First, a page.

December 4, 2022
This week we started the book of Psalms and went to Psalm 30. The title “Psalm” means “Praises” or “Book of Praises” or “Songs of Praises”. The title in Greek suggests the idea of an instrumental accompaniment (psalmos). It is considered the book of worship, the hymnbook of the temple, or the hymnbook of the Old Testament.
Reading the Psalms is different than reading the other books of the Bible because they are written as poems and music. God inspired them in that form and we must read them that way to get the most out of them.
Poetry has different characteristics. It communicates experience, not just information. Psalms tells us what is important in the human experience from God’s perspective. The language and structure in the Psalms are different. It uses figures of speech.
The book is divided into 5 sections.
Book 1: 1-41
Book 2: 42-72
Book 3: 73-89
Book 4: 90-106
Book 5: 107-150
Each Psalm has a header which is a genre. This helps us know the type of Psalm it is because we don’t always know the historical setting of the Psalm. There are 5 types of genres in the psalms.
- Hymn: Psalm of praise of who God is and what he has done. These psalms are God centered.
- Lament: Psalm of petition. The Psalmist finds himself in difficulty and turns to God for relief.
- Royal (or Kingship): David as King or God as King.
- Thanksgiving: Similar to praise. There is an offer of gratitude to God for something he has done on his behalf or for his people.
- Wisdom: These teach us how to live godly lives (Psalm 1, 111, 112).
Of the 150 Psalms, 116 have superscriptions (brief titles written just above the text).
- These may hint about how ancient Israel interpreted these texts.
- Superscriptions contain 3 elements:
- Liturgical collections: “Psalm of David,” “Psalm of Asaph” This indicates the collection from which the psalm came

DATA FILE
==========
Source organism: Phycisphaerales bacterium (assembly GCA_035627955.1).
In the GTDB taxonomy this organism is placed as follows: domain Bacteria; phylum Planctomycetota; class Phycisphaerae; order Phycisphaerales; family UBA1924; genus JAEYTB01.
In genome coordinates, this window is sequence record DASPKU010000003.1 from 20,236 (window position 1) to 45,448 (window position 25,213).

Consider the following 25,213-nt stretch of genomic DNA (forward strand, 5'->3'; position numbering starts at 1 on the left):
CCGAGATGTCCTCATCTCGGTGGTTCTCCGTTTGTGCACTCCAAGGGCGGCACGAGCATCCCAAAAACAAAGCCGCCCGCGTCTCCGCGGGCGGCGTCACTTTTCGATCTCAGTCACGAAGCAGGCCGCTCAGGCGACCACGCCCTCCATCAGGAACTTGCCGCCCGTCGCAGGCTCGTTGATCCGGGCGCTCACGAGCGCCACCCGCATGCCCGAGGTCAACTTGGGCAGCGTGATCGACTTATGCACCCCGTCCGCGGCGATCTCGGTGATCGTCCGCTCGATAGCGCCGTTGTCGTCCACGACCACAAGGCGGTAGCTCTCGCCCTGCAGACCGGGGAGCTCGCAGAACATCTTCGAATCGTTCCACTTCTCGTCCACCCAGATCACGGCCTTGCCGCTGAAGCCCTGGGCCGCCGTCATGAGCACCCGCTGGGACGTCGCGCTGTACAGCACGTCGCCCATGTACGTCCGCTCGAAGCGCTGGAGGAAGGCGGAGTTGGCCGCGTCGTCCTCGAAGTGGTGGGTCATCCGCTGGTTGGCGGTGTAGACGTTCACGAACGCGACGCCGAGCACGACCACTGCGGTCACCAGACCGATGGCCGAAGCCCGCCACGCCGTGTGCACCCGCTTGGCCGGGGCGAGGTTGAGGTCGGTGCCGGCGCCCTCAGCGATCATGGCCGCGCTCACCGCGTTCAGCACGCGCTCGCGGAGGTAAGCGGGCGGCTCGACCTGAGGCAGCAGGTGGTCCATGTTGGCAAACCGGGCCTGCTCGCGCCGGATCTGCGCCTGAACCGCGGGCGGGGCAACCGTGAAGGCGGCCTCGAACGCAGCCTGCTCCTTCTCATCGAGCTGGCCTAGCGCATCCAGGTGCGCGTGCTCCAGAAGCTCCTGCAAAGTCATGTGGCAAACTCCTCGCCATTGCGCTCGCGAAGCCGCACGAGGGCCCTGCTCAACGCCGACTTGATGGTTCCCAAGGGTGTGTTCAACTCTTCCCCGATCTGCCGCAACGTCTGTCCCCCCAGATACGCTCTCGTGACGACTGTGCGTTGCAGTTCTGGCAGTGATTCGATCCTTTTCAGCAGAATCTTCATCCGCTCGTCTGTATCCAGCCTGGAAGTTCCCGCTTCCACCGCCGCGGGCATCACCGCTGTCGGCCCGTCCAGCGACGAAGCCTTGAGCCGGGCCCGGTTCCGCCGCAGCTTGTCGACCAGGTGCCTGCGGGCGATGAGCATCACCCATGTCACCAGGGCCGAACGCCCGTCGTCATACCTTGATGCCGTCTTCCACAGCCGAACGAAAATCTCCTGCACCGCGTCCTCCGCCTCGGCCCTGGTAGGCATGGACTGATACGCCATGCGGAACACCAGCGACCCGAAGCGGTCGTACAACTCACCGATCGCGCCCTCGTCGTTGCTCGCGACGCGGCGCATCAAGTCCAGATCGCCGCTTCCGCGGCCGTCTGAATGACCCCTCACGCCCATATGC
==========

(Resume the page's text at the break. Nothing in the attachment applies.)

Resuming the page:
- Technical terms related to use in worship. Psalm 59 is a “Miktam” (golden poem) of David, and its superscription includes instructions to the choirmaster.
- Historical notes. Several Psalms include a setting for the psalm.
- Psalm 57 (has all three elements) “To the choirmaster: according to Do Not Destroy (technical terms for use in worship). A Miktam of David (liturgical collection), when he fled from Saul, in the cave (historical note).
- Psalms without a title are called orphan Psalms
There were different collections in the psalms.
- Koharite collection
- Davidic Collections
- Elohistic Collections (from Elohim or God) vs. Yahweh Lord
- Asaphite Collections
- Psalms on the Kingship of God
- A Collection of Psalms of Praise
- Songs of Ascents
- Hallelujah Psalms (begin and end with Hallelujah
A few other tidbits about the psalms:
Some of the psalms are prophetic. They prophesy the first and second coming of Christ. Psalm 22 looks at the crucifixion and Psalm 2 looks forward to the time that His kingdom is universally acknowledged. Many of the psalms are quoted in the New Testament (Ex: Romans 4:7-8 quotes Psalms 32:1-2). Psalm 119 is the very center of the Bible and it exalts God’s word. There are 16 psalms that speak specifically about Christ. It was written over a broad time period extending from before to after the Jewish exile, and it was probably compiled in its present form sometime during the third century B.C.
The main theme of the psalms as one commentator put it “At the core of the theology of all Psalter is the conviction that the gravitational center of life…is God.” Also, God is worthy of praise and prayer, thanksgiving and confidence, whatever the occasion in personal or community life.
The Psalms reflect the inner most thoughts of historical people who experienced and felt many of the same things we feel today; feeling bad about mistakes, feeling angry, feeling left out, feeling abandoned, feeling resentful, feeling afraid,, feeling unsure…you name it and the psalmists felt it. Just like you and me. This is a book of real people, real life and real faith.
We will be spending a total of 5 weeks reading Psalms. They are all important, but we will be discussing just one psalm per week over the next 4 weeks. Because the book is so different than other Psalms, I wanted to give this overview to help you read and understand it a little better.
The psalms we will specifically discuss each week are:
December 11, 2022: Psalm 23
December 18, 2022: Psalm 51
December 25, 2022: we will skip to celebrate the birth of Christ
January 1, 2023: Psalm 91
January 8, 2023: Psalm 139
This week I want you to think about a song that makes you feel closer to God and listen to it before reading His word.
Have a blessed week.